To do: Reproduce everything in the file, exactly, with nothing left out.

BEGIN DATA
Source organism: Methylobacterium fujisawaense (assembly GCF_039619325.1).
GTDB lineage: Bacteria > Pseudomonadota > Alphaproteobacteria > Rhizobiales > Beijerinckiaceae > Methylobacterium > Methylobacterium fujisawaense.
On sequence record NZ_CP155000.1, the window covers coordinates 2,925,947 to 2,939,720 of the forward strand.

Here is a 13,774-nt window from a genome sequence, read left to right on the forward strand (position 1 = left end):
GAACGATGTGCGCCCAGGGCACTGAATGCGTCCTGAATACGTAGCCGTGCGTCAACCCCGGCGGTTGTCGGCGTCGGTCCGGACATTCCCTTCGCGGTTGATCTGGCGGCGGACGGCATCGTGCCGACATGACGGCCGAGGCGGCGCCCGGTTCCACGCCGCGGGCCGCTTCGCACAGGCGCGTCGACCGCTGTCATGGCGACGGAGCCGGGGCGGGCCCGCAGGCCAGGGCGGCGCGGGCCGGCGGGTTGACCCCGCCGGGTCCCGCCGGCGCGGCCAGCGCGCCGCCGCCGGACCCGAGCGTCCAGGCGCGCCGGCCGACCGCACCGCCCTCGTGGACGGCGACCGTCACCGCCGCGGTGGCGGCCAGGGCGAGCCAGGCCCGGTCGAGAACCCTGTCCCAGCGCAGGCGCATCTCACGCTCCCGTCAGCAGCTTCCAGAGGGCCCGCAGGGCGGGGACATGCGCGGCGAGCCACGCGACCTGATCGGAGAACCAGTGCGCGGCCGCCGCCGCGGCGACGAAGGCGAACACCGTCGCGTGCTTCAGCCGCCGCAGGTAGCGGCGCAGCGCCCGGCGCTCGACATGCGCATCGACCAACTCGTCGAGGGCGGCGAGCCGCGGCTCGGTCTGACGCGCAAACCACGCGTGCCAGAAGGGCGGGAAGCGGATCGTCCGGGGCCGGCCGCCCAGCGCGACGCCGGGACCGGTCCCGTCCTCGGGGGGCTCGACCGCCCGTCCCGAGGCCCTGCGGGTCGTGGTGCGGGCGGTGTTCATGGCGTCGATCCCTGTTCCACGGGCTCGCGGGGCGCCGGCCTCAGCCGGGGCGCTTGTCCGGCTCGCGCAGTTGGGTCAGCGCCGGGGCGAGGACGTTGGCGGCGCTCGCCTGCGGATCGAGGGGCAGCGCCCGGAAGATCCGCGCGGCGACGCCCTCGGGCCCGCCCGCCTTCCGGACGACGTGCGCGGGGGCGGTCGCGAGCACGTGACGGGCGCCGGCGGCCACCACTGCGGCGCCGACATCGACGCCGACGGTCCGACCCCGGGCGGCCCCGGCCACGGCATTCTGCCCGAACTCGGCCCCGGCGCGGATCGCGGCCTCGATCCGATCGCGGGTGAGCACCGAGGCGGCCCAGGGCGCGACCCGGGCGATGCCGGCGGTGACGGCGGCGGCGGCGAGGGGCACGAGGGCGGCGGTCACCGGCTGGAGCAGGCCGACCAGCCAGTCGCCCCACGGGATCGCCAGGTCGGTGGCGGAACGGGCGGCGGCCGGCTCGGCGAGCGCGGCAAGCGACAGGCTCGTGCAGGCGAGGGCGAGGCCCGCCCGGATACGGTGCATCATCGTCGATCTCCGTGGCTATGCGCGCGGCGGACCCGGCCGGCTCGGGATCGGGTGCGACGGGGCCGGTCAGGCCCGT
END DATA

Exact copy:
Source organism: Methylobacterium fujisawaense (assembly GCF_039619325.1).
GTDB lineage: Bacteria > Pseudomonadota > Alphaproteobacteria > Rhizobiales > Beijerinckiaceae > Methylobacterium > Methylobacterium fujisawaense.
On sequence record NZ_CP155000.1, the window covers coordinates 2,925,947 to 2,939,720 of the forward strand.

Here is a 13,774-nt window from a genome sequence, read left to right on the forward strand (position 1 = left end):
GAACGATGTGCGCCCAGGGCACTGAATGCGTCCTGAATACGTAGCCGTGCGTCAACCCCGGCGGTTGTCGGCGTCGGTCCGGACATTCCCTTCGCGGTTGATCTGGCGGCGGACGGCATCGTGCCGACATGACGGCCGAGGCGGCGCCCGGTTCCACGCCGCGGGCCGCTTCGCACAGGCGCGTCGACCGCTGTCATGGCGACGGAGCCGGGGCGGGCCCGCAGGCCAGGGCGGCGCGGGCCGGCGGGTTGACCCCGCCGGGTCCCGCCGGCGCGGCCAGCGCGCCGCCGCCGGACCCGAGCGTCCAGGCGCGCCGGCCGACCGCACCGCCCTCGTGGACGGCGACCGTCACCGCCGCGGTGGCGGCCAGGGCGAGCCAGGCCCGGTCGAGAACCCTGTCCCAGCGCAGGCGCATCTCACGCTCCCGTCAGCAGCTTCCAGAGGGCCCGCAGGGCGGGGACATGCGCGGCGAGCCACGCGACCTGATCGGAGAACCAGTGCGCGGCCGCCGCCGCGGCGACGAAGGCGAACACCGTCGCGTGCTTCAGCCGCCGCAGGTAGCGGCGCAGCGCCCGGCGCTCGACATGCGCATCGACCAACTCGTCGAGGGCGGCGAGCCGCGGCTCGGTCTGACGCGCAAACCACGCGTGCCAGAAGGGCGGGAAGCGGATCGTCCGGGGCCGGCCGCCCAGCGCGACGCCGGGACCGGTCCCGTCCTCGGGGGGCTCGACCGCCCGTCCCGAGGCCCTGCGGGTCGTGGTGCGGGCGGTGTTCATGGCGTCGATCCCTGTTCCACGGGCTCGCGGGGCGCCGGCCTCAGCCGGGGCGCTTGTCCGGCTCGCGCAGTTGGGTCAGCGCCGGGGCGAGGACGTTGGCGGCGCTCGCCTGCGGATCGAGGGGCAGCGCCCGGAAGATCCGCGCGGCGACGCCCTCGGGCCCGCCCGCCTTCCGGACGACGTGCGCGGGGGCGGTCGCGAGCACGTGACGGGCGCCGGCGGCCACCACTGCGGCGCCGACATCGACGCCGACGGTCCGACCCCGGGCGGCCCCGGCCACGGCATTCTGCCCGAACTCGGCCCCGGCGCGGATCGCGGCCTCGATCCGATCGCGGGTGAGCACCGAGGCGGCCCAGGGCGCGACCCGGGCGATGCCGGCGGTGACGGCGGCGGCGGCGAGGGGCACGAGGGCGGCGGTCACCGGCTGGAGCAGGCCGACCAGCCAGTCGCCCCACGGGATCGCCAGGTCGGTGGCGGAACGGGCGGCGGCCGGCTCGGCGAGCGCGGCAAGCGACAGGCTCGTGCAGGCGAGGGCGAGGCCCGCCCGGATACGGTGCATCATCGTCGATCTCCGTGGCTATGCGCGCGGCGGACCCGGCCGGCTCGGGATCGGGTGCGACGGGGCCGGTCAGGCCCGT